Although there are many more ways to help increase the odds of conceiving a baby of your desired gender, this is one of the most effective and natural methods.
    However, as always, please remember that your own health and safety come first and that you need to consult your doctor before undertaking any diet changes.

    Click here to learn more about this topic and how to naturally conceive a girl
    Article Source:

    Wednesday, July 16, 2014


    To my readers:  I was contacted by a casting company who is looking for women with a pregnancy over 50.  Please use the contact information below if you have had a pregnancy over 50 or if you know someone who might fit the description below:
    From Casting House:

    We are currently casting for a documentary series for the Discovery channel at the moment all about unique and unusual pregnancies. As part of this we are looking for lots of different women in different situations to share their pregnancy stories. One of the particular stories we are looking into and would like to follow is that where the mother to be is 50 or over.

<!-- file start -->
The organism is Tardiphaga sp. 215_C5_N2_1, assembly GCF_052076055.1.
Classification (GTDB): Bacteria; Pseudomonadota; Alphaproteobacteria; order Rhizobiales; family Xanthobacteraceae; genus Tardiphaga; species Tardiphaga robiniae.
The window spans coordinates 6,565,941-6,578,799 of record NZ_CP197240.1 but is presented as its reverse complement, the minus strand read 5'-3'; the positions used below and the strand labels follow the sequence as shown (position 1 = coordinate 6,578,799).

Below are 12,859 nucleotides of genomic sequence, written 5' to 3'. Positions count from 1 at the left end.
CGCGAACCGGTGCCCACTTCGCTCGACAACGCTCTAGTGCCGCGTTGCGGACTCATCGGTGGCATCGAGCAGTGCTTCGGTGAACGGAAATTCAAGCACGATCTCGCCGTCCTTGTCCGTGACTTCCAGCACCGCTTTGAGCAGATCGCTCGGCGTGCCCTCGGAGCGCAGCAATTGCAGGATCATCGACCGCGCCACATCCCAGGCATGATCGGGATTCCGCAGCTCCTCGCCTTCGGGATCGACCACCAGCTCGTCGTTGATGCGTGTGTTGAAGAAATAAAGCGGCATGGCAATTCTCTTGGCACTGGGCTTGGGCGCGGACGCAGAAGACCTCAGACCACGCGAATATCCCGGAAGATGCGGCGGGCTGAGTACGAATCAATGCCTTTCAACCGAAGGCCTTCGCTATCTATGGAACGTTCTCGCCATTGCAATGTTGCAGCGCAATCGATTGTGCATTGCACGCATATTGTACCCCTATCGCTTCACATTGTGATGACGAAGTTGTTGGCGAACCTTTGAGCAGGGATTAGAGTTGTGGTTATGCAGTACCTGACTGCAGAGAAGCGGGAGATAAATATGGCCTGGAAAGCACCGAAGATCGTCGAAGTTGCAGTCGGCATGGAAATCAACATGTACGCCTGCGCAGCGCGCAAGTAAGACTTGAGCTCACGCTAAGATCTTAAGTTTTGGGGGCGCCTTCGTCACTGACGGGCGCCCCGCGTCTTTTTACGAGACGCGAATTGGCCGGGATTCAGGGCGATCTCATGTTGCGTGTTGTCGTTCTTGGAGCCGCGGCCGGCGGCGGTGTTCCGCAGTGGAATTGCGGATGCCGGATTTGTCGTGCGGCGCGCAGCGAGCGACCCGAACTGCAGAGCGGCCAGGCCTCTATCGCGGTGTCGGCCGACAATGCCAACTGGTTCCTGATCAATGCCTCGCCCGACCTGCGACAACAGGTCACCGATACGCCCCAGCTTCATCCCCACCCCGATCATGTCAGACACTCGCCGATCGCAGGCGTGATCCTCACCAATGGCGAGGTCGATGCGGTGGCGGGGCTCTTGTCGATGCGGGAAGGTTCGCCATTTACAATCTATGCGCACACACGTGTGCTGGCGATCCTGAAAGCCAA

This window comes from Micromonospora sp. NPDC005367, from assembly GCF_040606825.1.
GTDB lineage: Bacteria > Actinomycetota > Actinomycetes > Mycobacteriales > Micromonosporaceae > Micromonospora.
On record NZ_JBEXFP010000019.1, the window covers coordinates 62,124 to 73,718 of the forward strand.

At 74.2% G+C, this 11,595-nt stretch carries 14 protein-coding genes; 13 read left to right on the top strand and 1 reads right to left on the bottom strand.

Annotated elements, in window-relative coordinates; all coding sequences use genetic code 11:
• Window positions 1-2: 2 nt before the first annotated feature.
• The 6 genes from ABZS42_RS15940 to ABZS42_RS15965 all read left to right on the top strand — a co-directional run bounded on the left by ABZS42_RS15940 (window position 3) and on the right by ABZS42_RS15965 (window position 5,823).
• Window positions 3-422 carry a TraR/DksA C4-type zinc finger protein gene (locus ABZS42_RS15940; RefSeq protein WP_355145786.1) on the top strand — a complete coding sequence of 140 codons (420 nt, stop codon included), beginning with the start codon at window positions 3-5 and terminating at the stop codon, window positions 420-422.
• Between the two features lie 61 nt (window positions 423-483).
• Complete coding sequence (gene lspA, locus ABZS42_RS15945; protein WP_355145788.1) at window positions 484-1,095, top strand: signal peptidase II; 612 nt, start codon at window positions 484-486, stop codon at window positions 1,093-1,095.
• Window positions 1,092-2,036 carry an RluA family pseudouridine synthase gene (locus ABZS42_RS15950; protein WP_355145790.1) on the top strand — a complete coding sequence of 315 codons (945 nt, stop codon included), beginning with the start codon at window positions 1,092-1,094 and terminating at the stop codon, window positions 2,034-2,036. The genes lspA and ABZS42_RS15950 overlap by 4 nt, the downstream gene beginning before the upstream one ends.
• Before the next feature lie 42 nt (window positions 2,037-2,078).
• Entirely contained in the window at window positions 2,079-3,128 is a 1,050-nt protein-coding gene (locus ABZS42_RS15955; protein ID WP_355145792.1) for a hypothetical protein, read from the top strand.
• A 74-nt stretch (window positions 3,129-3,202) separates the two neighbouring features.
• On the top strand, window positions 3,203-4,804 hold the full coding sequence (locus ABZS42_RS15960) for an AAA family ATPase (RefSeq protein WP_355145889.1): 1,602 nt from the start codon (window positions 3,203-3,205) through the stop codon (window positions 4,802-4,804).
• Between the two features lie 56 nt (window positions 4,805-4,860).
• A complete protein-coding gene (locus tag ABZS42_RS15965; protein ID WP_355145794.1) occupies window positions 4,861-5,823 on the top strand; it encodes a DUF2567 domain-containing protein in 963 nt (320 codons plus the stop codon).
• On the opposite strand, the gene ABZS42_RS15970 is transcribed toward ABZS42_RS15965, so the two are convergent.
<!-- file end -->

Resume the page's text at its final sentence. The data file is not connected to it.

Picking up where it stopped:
The show focus on women’s different and varying pregnancy stories and their individual journeys. We are therefore looking for extraordinary women who are currently going through a unique or unusual pregnancy to share their story , their challenges,and their day to day routines and how they are preparing for the birth of their child.

    From sharing the news with your loved ones, to medical appointments and baby showers – right up to the big day itself - we want to explore the realities – the highs and lows, the excitement and the inevitable anxieties that being an extraordinary pregnant mum brings, and help you share your pregnancy story.

    Contact information for Emma Furniss:
    email : 
    phone number is UK 01908 681 142.